This study was designed to examine which of the two cues, visual or auditory, was dominant in impression formation, and how the cue dominance varied according to the cognitive dimensions, sex of the perceivers, and sex of the stimulus persons. Each perceiver was asked to rate the personalities of the same stimulus persons on the individual cue conditions, as well as on a“whole cue condition”involving the simultaneous presentation of both cues. The index for the effectiveness of each cue was the correlation coefficient which indicated profile similarity between the single cue condition ratings and the whole cue condition ratings. The main results were as follows. (1) Generally, the auditory cue was more dominant than the visual one. (2) In the case of male perceivers, contribution of the auditory cue was dominant independently of the cognitive dimensions, while with female perceivers, the cue dominance varied according to the cognitive dimensions.
This study examined (a) the factor structure of causal attributions for loneliness and (b) the relationship between loneliness and causal attributions. Five scales were administered toundergraduate students (N=575). The scales were two versions of UCLA Loneliness Scale (short-term loneliness and long-term loneliness), two kinds of scales of causal attributions for loneliness (checklist of the causes of loneliness and Russell (1982) 's Causal Dimension Scale), and Self-Esteem Scale. Two versions of UCLA Loneliness Scale were completed by different criteria (“for the past two weeks”versus“for the past one year”). The results are as follows. 1) Loneliness scores were higher in males than in females. 2) The factor analysis of the checklist of the causes of loneliness producedeight factors in males, while eleven factors in females. The factor analyses of the Causal Dimension Scaleidentified three factors, labeled locus of causality, stability, and controllability. 3) According to the results of multiple regression analyses and discriminantanalyses, loneliness for males were precipitated by internal and stable attributions, while forfemales, only stable attributions were predictive of loneliness. Furthermore, the relationship attributions which cannot be classified by Weiner (1986) 's model, were associated with loneliness.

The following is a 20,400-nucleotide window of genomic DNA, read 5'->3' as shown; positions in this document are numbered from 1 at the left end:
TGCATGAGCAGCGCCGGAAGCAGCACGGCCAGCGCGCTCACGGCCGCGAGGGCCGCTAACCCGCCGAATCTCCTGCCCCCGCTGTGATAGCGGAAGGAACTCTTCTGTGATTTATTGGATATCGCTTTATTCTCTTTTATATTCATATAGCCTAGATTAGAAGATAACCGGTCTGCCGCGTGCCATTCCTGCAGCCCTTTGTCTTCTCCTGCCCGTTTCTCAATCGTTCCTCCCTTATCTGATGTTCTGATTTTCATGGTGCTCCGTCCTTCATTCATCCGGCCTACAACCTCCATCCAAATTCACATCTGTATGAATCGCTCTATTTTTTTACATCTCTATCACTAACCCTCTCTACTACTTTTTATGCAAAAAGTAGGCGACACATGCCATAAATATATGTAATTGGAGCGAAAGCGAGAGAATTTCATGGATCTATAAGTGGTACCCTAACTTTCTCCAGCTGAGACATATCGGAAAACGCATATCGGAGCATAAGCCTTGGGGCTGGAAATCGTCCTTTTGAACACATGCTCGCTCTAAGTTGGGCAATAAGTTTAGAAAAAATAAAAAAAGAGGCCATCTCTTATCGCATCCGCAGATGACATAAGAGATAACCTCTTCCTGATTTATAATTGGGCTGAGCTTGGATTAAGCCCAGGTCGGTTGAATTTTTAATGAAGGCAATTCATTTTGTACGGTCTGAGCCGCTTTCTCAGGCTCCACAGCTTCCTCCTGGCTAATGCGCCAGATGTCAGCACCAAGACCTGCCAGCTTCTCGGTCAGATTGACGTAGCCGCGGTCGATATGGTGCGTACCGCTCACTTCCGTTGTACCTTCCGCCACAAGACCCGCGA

The purpose of present study is to reject' breakpoint hypothesis' and to prove' script hypothesis', insisting that persons encoded the pointers, which called scripts representing action-units, and their order when observing ongoing behavior. 58 female undergraduates pressed buttons everytime they judged an action-unit ended while observing an ongoing behavior, which consisted of four large actions including some small subactions. The experimenter instructed a large action-units group (LG) to press buttons to make action-units as large as possible, and a small action-units group (SG) to do as small as possible. Then, subjects judged which of two subactions belonging to the same large action came first. The pairs included' memory pair' whose correct order persons couldn' t judge without having encoded subactions and' script pair' whose order persons could judge by referring to a script of large action. The results were as follows. LG' s responses were as correct as SG' s responses. SG' s responses to memory pairs were faster. LG' s responses to script pairs were faster. They were thought to support'script hypothesis'.